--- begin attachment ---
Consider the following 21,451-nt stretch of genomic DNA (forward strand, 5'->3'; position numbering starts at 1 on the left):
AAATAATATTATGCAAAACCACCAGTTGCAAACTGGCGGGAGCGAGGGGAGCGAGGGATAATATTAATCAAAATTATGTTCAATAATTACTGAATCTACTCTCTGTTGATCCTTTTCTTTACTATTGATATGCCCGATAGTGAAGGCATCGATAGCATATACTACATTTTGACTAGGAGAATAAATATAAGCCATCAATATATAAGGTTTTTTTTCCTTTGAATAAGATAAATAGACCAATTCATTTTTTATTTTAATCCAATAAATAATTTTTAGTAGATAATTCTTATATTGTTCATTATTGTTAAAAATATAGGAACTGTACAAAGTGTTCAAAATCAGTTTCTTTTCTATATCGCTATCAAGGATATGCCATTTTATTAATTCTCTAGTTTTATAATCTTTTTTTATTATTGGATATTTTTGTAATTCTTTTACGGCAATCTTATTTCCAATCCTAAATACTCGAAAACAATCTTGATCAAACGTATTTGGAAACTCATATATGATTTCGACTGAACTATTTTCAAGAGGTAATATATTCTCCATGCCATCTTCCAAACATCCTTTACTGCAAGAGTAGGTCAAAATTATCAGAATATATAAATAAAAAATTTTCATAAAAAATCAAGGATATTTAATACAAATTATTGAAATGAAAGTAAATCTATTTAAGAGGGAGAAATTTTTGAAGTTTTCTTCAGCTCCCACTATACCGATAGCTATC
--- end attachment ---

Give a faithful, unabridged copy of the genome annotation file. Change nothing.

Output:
Consider the following 21,451-nt stretch of genomic DNA (forward strand, 5'->3'; position numbering starts at 1 on the left):
AAATAATATTATGCAAAACCACCAGTTGCAAACTGGCGGGAGCGAGGGGAGCGAGGGATAATATTAATCAAAATTATGTTCAATAATTACTGAATCTACTCTCTGTTGATCCTTTTCTTTACTATTGATATGCCCGATAGTGAAGGCATCGATAGCATATACTACATTTTGACTAGGAGAATAAATATAAGCCATCAATATATAAGGTTTTTTTTCCTTTGAATAAGATAAATAGACCAATTCATTTTTTATTTTAATCCAATAAATAATTTTTAGTAGATAATTCTTATATTGTTCATTATTGTTAAAAATATAGGAACTGTACAAAGTGTTCAAAATCAGTTTCTTTTCTATATCGCTATCAAGGATATGCCATTTTATTAATTCTCTAGTTTTATAATCTTTTTTTATTATTGGATATTTTTGTAATTCTTTTACGGCAATCTTATTTCCAATCCTAAATACTCGAAAACAATCTTGATCAAACGTATTTGGAAACTCATATATGATTTCGACTGAACTATTTTCAAGAGGTAATATATTCTCCATGCCATCTTCCAAACATCCTTTACTGCAAGAGTAGGTCAAAATTATCAGAATATATAAATAAAAAATTTTCATAAAAAATCAAGGATATTTAATACAAATTATTGAAATGAAAGTAAATCTATTTAAGAGGGAGAAATTTTTGAAGTTTTCTTCAGCTCCCACTATACCGATAGCTATC